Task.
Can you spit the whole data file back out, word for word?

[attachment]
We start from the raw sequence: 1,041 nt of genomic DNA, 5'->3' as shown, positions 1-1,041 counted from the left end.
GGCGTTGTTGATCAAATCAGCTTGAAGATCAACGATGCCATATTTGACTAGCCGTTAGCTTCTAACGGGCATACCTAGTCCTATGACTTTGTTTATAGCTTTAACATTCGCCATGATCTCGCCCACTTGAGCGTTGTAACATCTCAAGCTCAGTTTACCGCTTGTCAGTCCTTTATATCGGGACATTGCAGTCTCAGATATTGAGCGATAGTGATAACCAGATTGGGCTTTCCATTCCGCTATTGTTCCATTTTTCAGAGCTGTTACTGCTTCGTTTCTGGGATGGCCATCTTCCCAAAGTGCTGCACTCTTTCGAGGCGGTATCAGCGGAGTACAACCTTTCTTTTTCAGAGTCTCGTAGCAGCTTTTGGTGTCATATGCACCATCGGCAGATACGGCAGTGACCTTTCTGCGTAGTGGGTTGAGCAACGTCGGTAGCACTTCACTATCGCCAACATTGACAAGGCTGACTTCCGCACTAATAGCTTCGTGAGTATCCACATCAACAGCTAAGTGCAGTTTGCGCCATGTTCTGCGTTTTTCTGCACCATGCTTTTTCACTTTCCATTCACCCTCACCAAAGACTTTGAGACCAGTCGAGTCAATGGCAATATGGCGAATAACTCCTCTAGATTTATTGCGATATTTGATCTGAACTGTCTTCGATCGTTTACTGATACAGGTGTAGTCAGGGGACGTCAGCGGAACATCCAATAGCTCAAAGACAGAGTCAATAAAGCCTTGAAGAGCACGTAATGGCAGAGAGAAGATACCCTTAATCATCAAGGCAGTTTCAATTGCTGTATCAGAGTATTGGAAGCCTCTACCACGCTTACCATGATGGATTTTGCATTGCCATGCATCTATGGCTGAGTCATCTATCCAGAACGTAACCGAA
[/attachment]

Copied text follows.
We start from the raw sequence: 1,041 nt of genomic DNA, 5'->3' as shown, positions 1-1,041 counted from the left end.
GGCGTTGTTGATCAAATCAGCTTGAAGATCAACGATGCCATATTTGACTAGCCGTTAGCTTCTAACGGGCATACCTAGTCCTATGACTTTGTTTATAGCTTTAACATTCGCCATGATCTCGCCCACTTGAGCGTTGTAACATCTCAAGCTCAGTTTACCGCTTGTCAGTCCTTTATATCGGGACATTGCAGTCTCAGATATTGAGCGATAGTGATAACCAGATTGGGCTTTCCATTCCGCTATTGTTCCATTTTTCAGAGCTGTTACTGCTTCGTTTCTGGGATGGCCATCTTCCCAAAGTGCTGCACTCTTTCGAGGCGGTATCAGCGGAGTACAACCTTTCTTTTTCAGAGTCTCGTAGCAGCTTTTGGTGTCATATGCACCATCGGCAGATACGGCAGTGACCTTTCTGCGTAGTGGGTTGAGCAACGTCGGTAGCACTTCACTATCGCCAACATTGACAAGGCTGACTTCCGCACTAATAGCTTCGTGAGTATCCACATCAACAGCTAAGTGCAGTTTGCGCCATGTTCTGCGTTTTTCTGCACCATGCTTTTTCACTTTCCATTCACCCTCACCAAAGACTTTGAGACCAGTCGAGTCAATGGCAATATGGCGAATAACTCCTCTAGATTTATTGCGATATTTGATCTGAACTGTCTTCGATCGTTTACTGATACAGGTGTAGTCAGGGGACGTCAGCGGAACATCCAATAGCTCAAAGACAGAGTCAATAAAGCCTTGAAGAGCACGTAATGGCAGAGAGAAGATACCCTTAATCATCAAGGCAGTTTCAATTGCTGTATCAGAGTATTGGAAGCCTCTACCACGCTTACCATGATGGATTTTGCATTGCCATGCATCTATGGCTGAGTCATCTATCCAGAACGTAACCGAA